Has it really been ten years since the first Anime Boston? That’s half my life! I’ve attended every year but the first. In that time the convention has more than quintupled its attendance. The industry it represents unfortunately hasn’t been so lucky in recent years; the once-growing niche never made it as mainstream as anyone hoped, and piracy, the declining sales of physical media, and the 2008 economic crash have taken their toll on anime distributors. Coming out of this convention, though, provides reason for optimism.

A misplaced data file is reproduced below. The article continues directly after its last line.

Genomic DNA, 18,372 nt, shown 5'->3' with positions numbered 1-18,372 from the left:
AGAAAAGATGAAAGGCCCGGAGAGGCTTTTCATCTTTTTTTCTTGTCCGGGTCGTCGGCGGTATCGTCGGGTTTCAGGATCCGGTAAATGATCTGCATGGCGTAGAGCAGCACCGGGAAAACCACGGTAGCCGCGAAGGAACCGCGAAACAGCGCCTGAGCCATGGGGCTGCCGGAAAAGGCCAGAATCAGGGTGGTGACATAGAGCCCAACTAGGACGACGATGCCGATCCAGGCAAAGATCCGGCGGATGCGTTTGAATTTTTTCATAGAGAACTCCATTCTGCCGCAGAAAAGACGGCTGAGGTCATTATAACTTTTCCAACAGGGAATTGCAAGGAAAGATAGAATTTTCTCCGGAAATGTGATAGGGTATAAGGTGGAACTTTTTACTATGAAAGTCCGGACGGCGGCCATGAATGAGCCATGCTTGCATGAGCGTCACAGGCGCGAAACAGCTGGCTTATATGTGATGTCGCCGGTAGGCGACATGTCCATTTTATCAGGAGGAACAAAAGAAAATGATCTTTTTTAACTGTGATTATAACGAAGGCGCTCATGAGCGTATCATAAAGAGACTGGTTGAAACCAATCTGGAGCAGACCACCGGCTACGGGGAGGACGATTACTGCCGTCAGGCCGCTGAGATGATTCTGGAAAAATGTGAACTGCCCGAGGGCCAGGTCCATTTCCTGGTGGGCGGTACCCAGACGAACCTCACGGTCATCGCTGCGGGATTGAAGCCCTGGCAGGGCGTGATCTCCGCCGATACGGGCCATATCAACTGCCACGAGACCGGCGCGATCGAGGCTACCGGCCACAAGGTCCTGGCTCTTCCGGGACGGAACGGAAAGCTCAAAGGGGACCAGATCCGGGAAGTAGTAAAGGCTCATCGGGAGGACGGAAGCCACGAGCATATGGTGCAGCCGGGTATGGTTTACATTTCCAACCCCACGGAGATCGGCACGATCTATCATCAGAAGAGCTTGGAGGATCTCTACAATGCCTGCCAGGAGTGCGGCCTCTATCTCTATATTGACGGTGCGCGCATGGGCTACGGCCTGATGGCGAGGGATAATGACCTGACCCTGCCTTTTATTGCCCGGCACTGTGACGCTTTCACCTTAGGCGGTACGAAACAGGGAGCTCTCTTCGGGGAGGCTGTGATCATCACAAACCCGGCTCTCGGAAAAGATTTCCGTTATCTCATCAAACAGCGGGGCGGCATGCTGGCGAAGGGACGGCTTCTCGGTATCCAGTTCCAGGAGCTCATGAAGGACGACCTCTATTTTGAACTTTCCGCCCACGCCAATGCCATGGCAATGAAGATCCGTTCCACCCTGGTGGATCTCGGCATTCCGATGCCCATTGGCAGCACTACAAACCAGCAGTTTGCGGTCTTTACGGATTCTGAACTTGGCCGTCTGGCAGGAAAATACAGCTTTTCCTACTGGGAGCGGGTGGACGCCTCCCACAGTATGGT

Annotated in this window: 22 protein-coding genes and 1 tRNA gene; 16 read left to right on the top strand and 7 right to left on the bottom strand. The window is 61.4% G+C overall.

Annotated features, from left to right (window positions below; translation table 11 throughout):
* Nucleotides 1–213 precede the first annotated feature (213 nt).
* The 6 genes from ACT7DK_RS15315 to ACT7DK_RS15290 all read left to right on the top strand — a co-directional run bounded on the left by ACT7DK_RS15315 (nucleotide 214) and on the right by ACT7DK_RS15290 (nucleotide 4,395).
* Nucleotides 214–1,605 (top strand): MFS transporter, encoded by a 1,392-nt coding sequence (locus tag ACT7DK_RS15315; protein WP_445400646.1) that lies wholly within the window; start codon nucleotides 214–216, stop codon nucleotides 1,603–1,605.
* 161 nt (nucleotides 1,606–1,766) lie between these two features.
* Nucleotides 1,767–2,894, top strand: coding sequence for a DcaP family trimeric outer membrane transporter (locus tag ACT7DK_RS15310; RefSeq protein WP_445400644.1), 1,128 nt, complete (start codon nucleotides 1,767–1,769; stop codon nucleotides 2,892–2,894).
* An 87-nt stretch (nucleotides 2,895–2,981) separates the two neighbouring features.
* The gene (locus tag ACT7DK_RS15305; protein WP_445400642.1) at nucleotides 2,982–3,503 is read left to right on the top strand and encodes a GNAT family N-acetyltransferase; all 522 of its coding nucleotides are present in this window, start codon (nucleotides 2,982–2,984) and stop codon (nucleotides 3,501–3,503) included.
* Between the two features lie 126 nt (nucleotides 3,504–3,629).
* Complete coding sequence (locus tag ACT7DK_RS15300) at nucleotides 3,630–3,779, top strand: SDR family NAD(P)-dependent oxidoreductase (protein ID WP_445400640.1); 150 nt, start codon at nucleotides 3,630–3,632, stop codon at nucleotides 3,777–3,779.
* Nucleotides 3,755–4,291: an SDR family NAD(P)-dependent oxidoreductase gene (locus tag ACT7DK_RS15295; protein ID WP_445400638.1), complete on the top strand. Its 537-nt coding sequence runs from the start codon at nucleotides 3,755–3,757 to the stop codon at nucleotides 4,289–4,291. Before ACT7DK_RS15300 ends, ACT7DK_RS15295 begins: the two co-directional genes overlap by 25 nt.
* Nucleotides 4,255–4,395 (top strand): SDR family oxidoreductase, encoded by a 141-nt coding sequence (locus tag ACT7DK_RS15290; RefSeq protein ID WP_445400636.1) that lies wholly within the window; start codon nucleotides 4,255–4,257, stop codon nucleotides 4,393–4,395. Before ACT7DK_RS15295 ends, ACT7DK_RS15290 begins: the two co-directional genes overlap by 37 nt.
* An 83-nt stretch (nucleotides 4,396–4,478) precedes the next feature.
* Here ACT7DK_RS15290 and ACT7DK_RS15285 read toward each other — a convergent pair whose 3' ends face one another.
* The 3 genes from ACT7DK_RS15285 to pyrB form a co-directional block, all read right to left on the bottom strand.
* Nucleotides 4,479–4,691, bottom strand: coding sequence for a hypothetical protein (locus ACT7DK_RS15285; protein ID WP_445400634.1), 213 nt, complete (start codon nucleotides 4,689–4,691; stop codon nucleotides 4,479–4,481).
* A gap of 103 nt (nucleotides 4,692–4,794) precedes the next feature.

For one thing, the con-goers this year actually seemed excited about anime. Last year it seemed as if anime cosplays made up the minority of cosplays. I have nothing against non-anime cosplays at an anime convention (I’d be a hypocrite otherwise, as I spent Saturday in costume, wig, and blue make-up as Simon Petrikov from the American cartoon Adventure Time), but it was a truly strange last year when it seemed like half the crowd was essentially staging their own “Homestuck/My Little Pony Boston” convention, clogging up hallways to everyone else’s annoyance. The Homestuckfandom in particular has acted with a strange sense of entitlement, continually demanding panels about the MSPaintAdventures.com webseries despite its irrelevance to AB’s Japan-centric non-profit mission and the existence of plentiful sci-fi/comic conventions where Homestuck would actually be on-topic. Homestuck and My Little Pony cosplayers were still numerous this year, but didn’t seem as obnoxious (though horror stories concerning the worst of those fandoms, among others, were recounted at voice actor Greg Ayres’ panel “Why Your Fandom Sucks”). There didn’t seem to be one series that stood out as the most popular for cosplay, but anime such as Madoka Magica, Fairy Tail, and Soul Eater were well-represented, as were the Vocaloid virtual idols. The biggest new presence was Sword Art Online, undoubtably encouraged by the show’s director and producer come over from Japan as convention guests (actors from the American dub also attended). I did not see any cosplay from the new series Attack on Titan, but given how quick the manga sold out in the dealers’ room and the massive cheers whenever it was mentioned at panels, I can see that being the next big thing. Perhaps the most interesting trend in non-Japanese cosplays was the popularity of recent animated movies Brave, Wreck-It Ralph, and Rise of the Guardians.